Creating energy and supporting nature

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Lochrosque and Kinlochewe Estates are a family owned and run concern in Wester Ross extending to some 35,000 acres. We are a farming family and have had a presence in Wester Ross since 1961. As time has moved on, we have realised that integrated land management is key where a diverse habitat leads to diverse flora and fauna.

We run 1,200 North Country Cheviots and 40 Luing Cows on the high hills in the summer months. We also have salmon fishing, a small number of grouse, hinds and stags on the hill, and we let houses to tourists and country sports enthusiasts.

The estates are members of the West Ross Deer Management Group and work closely with SNH, contributing Scottish Government land management objectives and targets. 

We have carried out native woodland reintroduction projects, and now have 1700 acres of native pinewood in 4 schemes, supporting a range of biodiversity. 

We have also invested in green energy, with 6 different hydroelectricity generating schemes in operation with the maximum capacity of 3.3 MW.

Not only does this contribute Scottish Government climate change targets but has had a side benefit of allowing more salmon reach their spawning grounds. On one of the schemes the intake has a fish ladder and in times of high-water flow, the hydro is taking some of the weight of water away from the falls below, making it easier for the salmon to ascend. 

On one of the catchments for our hydro schemes there was an opportunity to put up a small dam to store water to increase efficiency.  At the same time the Scottish Government had also been promoting Peat Wetland projects with the principle objective of locking up carbon. We saw the chance to do both and use the peat wetland project not just as a carbon store but also to hold water on the hill for longer therefore increasing the efficiency of the hydro.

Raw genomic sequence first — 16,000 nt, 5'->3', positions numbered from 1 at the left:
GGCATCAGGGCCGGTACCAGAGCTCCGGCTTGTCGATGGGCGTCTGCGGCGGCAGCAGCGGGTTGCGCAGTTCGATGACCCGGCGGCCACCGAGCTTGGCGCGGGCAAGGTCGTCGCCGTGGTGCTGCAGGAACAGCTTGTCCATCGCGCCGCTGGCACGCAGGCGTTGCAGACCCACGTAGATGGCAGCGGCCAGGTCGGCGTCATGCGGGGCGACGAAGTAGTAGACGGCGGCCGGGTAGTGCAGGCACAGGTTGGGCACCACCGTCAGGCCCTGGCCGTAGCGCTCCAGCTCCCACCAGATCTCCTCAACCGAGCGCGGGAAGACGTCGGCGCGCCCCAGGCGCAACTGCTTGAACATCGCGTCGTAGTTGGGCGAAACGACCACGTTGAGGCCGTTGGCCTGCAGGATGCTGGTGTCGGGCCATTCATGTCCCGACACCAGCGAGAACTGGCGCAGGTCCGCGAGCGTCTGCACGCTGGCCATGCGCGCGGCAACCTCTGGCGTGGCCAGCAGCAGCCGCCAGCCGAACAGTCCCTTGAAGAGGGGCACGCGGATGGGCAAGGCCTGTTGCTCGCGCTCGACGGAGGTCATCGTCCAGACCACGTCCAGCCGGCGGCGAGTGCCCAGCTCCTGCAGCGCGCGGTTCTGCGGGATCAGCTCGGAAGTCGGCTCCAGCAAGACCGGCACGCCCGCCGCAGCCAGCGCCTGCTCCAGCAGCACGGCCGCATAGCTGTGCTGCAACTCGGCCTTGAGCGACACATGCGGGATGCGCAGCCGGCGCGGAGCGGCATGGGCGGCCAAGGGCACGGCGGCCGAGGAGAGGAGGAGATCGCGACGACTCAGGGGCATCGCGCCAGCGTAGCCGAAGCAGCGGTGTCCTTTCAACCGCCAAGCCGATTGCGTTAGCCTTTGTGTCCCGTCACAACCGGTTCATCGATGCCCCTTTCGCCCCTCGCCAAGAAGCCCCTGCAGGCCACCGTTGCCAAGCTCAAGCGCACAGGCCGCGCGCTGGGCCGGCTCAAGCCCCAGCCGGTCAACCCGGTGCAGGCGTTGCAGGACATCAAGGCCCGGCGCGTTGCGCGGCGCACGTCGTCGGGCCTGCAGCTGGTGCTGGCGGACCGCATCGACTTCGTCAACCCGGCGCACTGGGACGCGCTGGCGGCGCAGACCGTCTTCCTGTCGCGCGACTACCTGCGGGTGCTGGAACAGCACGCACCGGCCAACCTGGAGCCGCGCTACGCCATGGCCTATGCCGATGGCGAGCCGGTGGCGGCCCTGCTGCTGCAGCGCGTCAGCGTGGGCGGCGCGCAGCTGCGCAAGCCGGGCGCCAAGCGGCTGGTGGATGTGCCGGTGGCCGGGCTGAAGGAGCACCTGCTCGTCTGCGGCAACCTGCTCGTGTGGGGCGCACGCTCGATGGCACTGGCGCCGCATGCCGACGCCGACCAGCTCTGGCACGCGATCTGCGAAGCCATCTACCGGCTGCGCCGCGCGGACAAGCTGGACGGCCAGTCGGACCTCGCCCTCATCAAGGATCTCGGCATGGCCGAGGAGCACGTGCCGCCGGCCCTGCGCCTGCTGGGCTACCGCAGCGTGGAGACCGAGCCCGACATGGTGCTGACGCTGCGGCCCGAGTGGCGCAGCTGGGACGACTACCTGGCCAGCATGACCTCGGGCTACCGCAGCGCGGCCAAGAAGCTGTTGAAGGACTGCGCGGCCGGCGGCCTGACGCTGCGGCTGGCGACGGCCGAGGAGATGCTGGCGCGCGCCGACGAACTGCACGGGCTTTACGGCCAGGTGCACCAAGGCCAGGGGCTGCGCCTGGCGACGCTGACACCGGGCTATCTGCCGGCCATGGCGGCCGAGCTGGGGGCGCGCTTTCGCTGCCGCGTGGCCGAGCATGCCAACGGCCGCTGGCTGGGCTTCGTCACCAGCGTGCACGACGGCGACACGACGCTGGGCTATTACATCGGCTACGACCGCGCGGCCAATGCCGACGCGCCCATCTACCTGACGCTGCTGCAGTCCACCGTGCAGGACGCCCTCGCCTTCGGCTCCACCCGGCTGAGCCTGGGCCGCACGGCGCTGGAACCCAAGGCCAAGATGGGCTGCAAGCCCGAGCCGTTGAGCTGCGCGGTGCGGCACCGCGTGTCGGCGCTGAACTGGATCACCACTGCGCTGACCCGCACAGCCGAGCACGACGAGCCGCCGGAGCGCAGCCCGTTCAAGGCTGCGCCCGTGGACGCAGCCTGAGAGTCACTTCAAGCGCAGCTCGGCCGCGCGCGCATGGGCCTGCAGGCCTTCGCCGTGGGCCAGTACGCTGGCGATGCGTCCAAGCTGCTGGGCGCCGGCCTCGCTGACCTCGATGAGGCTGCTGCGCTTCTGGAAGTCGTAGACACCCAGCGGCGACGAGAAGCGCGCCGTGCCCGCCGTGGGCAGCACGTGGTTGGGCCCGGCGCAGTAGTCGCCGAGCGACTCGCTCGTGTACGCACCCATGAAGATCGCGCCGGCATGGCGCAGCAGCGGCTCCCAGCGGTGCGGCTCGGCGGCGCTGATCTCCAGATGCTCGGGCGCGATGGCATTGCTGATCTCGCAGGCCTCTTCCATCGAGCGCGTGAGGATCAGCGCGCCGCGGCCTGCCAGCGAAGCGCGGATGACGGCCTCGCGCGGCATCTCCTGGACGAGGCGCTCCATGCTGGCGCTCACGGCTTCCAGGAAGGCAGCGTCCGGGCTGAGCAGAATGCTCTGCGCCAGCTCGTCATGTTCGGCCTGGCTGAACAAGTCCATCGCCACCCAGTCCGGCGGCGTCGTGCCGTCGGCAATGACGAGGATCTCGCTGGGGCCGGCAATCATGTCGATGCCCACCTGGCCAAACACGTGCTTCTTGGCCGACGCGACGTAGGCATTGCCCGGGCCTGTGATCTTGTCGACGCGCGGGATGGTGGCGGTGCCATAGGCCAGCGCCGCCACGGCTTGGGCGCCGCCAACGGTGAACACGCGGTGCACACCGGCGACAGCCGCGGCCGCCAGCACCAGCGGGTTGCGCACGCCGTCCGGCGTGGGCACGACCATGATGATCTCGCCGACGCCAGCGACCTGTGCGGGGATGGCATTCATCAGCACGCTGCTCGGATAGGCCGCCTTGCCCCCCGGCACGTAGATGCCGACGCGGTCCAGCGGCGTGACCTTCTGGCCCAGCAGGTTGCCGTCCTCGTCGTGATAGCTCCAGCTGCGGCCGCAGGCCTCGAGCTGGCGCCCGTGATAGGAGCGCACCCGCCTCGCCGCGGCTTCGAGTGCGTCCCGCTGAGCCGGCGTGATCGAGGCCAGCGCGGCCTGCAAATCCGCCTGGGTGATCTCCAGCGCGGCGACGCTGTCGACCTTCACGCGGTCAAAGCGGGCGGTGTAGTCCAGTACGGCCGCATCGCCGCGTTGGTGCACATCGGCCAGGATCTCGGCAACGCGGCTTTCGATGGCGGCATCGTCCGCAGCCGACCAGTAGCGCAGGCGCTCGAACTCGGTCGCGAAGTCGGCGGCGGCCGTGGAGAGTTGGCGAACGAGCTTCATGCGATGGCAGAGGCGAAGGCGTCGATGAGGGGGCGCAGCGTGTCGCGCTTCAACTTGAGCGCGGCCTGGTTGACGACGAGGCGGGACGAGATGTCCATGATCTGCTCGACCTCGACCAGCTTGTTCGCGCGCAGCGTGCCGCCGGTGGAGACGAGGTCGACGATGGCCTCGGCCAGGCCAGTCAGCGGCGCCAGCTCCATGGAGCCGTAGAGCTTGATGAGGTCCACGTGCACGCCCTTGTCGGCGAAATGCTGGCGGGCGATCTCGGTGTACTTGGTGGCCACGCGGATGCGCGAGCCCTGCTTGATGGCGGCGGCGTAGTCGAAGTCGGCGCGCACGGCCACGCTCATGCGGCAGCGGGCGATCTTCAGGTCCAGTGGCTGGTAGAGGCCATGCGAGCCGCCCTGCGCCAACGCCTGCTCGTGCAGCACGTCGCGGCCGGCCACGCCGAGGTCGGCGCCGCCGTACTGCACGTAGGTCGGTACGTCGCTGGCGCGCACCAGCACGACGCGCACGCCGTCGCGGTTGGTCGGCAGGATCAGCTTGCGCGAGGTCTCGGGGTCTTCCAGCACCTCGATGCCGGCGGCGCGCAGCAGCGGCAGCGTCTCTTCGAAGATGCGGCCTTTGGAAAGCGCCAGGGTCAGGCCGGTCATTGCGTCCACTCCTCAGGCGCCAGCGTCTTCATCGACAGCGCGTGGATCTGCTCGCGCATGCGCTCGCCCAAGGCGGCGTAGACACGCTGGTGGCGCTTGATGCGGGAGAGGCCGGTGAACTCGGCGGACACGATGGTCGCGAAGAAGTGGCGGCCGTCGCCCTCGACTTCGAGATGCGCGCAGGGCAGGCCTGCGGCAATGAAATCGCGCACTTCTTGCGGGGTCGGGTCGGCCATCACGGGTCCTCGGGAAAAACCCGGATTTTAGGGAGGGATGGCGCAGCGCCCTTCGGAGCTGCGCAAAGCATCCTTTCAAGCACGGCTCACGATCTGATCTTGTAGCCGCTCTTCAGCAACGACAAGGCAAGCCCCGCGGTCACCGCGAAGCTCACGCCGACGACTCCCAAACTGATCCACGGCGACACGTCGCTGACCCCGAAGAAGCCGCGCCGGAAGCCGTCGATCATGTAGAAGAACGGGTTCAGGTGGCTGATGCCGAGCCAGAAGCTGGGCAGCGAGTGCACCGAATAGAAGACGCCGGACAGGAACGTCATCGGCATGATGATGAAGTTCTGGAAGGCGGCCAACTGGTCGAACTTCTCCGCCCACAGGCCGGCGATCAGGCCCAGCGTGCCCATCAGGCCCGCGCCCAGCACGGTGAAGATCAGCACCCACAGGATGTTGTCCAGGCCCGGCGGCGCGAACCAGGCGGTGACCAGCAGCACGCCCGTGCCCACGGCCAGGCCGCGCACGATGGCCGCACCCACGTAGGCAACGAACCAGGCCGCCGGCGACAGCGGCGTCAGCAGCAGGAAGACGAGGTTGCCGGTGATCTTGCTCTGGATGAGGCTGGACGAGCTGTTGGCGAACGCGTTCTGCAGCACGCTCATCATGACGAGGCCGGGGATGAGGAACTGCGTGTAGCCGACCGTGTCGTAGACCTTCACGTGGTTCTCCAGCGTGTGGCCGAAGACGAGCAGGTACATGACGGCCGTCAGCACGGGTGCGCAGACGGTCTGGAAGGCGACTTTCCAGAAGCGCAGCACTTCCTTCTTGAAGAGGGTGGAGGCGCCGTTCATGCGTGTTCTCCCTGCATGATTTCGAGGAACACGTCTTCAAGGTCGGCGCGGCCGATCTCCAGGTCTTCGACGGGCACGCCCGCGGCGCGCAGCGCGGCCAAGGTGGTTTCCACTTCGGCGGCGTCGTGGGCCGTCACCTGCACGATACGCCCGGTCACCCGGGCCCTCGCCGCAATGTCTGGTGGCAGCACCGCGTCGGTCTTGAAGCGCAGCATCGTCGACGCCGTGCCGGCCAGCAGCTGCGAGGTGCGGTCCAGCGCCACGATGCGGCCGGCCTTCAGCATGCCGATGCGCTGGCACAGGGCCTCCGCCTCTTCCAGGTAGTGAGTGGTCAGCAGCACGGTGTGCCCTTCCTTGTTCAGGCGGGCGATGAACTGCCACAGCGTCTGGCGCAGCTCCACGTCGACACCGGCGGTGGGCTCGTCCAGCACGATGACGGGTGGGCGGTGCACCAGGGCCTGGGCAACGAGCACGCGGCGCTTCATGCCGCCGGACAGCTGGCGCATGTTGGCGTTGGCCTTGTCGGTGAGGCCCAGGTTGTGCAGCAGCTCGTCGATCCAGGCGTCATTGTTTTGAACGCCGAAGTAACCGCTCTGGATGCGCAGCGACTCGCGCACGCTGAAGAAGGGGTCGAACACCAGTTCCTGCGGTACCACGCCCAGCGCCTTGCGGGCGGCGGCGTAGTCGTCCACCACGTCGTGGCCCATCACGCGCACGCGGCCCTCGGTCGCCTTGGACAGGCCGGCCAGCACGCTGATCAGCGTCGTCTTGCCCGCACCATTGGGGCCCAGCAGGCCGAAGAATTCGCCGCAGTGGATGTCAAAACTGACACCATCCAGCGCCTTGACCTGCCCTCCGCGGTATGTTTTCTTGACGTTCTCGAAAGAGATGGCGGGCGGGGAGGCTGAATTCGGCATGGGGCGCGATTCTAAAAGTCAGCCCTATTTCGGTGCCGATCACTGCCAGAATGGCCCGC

The mosaic of 3,500 mini lochans on a 400-acre site has created a biodiversity absent for decades.

This wetland creation acts like a filter and cleans the peat content from the water, reducing blockages at our water intake for the hydro scheme.  Scottish Water, who we consulted with before the project commenced, also draw water for Achnasheen village from the same source and this wetland work has reduced sediment going through their filters and has also reduced the acidity of the water. 

The reduced acidity also creates more insect and crustacean life in the river and consequently more food resource for fish and birds.

We entered the estate into the Agricultural Environment and Climate scheme, managing our sheep at specific densities and reducing deer numbers, whilst also introducing summering cows to specific areas to help biodiversity. At the same time, we have also embarked upon ditch blocking, filling in old open hill drains to slow water off-take from the hill and reduce erosion. This has also had an effect on ground nesting birds where chicks might have fallen into these open ditches and been unable to get out previously.

Reducing the stocking density will help the habitat support fewer but healthier deer especially over winter and reduce mortality.

We continue to look at all options to improve our capacity to hold as varied a wildlife as possible, helping Scottish Government reach some of their targets and keep some of the more traditional aspects thriving at the same time.